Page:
I was was laid off from my full time job (separating employer) 12-18-13. I also worked at a retail store starting in September of 2013. This was a seasonal part-time job (12 to 16 hours per week) to end after the holiday. This was not my primary source of income and I did not depend on this income to pay my bills. I quit this the part time job a few days later to focus on finding another full time job. I was at my primary job 8 years. Since being laid off from my primary employer I returned to college to complete my degree starting the winter semester of 2014. I filled out my Financial Aid forms in the summer of 2013 and I was awarded $2,630 for the winter semester of school. I had already signed the promissory note and necessary paperwork prior to being laid off from my full time job. I quit the part time job to focus on finding another full time job and complete my degree. I would have been forced to quit my part time job anyway because I could not have taken evening classes or would have been laid off after January. I still am able to work full time and I am focused on finding another full time. I have never collected unemployment before and I was unaware that I would be disqualified for quitting a part-time job. I feel like I am being penalized for returning to school and focusing on looking for a full time job. This situation and denial of unemployment benefits has caused me significant financial hardship and the possible loss of my home and car. Please tell me what I can do here?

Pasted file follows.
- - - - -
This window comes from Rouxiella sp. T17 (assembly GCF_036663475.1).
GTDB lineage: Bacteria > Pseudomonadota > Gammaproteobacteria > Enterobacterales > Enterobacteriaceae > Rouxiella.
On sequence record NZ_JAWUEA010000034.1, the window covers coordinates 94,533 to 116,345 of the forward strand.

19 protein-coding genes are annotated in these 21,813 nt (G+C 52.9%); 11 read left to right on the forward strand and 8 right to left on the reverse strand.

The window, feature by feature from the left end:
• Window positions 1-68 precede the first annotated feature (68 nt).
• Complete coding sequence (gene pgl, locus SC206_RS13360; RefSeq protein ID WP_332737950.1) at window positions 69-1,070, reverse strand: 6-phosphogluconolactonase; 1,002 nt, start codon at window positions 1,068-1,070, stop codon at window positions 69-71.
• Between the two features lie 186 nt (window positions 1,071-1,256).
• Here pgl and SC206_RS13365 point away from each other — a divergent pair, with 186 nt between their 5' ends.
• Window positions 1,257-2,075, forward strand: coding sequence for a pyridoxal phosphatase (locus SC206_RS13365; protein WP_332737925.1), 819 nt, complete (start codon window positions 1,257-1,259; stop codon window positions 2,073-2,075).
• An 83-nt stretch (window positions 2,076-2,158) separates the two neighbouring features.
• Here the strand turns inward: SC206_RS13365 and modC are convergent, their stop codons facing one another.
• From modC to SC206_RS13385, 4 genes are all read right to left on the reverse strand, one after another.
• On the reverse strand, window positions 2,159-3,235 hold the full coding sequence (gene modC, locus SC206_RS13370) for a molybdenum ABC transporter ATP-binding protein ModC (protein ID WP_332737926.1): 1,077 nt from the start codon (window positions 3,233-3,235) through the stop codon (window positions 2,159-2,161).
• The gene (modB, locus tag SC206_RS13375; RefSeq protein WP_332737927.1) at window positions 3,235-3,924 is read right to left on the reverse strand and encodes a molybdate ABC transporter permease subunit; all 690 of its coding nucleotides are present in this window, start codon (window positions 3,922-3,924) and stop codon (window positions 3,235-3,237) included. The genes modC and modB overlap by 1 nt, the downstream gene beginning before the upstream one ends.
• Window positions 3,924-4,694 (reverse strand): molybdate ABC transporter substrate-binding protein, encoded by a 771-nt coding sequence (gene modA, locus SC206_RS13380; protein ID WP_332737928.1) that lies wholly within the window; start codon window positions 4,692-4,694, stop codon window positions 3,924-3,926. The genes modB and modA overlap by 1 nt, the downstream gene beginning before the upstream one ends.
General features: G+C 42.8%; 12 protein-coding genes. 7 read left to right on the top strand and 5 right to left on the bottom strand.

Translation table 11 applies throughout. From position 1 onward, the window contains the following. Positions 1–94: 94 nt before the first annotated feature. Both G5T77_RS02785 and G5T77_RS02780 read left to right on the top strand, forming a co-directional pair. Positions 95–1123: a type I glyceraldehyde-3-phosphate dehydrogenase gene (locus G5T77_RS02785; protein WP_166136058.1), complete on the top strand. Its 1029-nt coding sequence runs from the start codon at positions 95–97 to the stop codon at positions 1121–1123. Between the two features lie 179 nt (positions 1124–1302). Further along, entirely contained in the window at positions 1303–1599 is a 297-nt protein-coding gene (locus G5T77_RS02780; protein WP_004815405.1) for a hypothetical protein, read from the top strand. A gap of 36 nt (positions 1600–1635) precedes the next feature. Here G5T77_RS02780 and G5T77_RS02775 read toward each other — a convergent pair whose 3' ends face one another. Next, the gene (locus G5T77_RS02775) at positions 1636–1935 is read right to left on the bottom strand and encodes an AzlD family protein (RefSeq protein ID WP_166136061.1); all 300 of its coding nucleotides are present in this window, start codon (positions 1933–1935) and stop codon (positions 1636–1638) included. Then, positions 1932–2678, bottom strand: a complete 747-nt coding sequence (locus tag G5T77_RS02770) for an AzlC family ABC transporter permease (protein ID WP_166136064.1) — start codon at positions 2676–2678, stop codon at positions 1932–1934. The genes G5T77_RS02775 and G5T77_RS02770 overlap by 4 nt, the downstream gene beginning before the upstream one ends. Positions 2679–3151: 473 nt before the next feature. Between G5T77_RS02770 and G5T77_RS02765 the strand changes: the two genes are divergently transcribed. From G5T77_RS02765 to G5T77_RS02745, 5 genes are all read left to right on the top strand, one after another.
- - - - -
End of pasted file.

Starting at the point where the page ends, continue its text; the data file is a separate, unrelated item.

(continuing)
I believe you previously posted this question and received a response. The Agency likely denied your benefits because you voluntarily quit your part-time job and because you returned to school. Have you appealed your determination, yet? There are strict time requirements to file an appeal. Like the answer to your previous post suggested, you would need to convince the agency that you're available and seeking full-time work and that you did not voluntarily quit your employment.
This answer is for information purposes only and is not legal advice. I am not your attorney unless you and I have signed an engagement letter.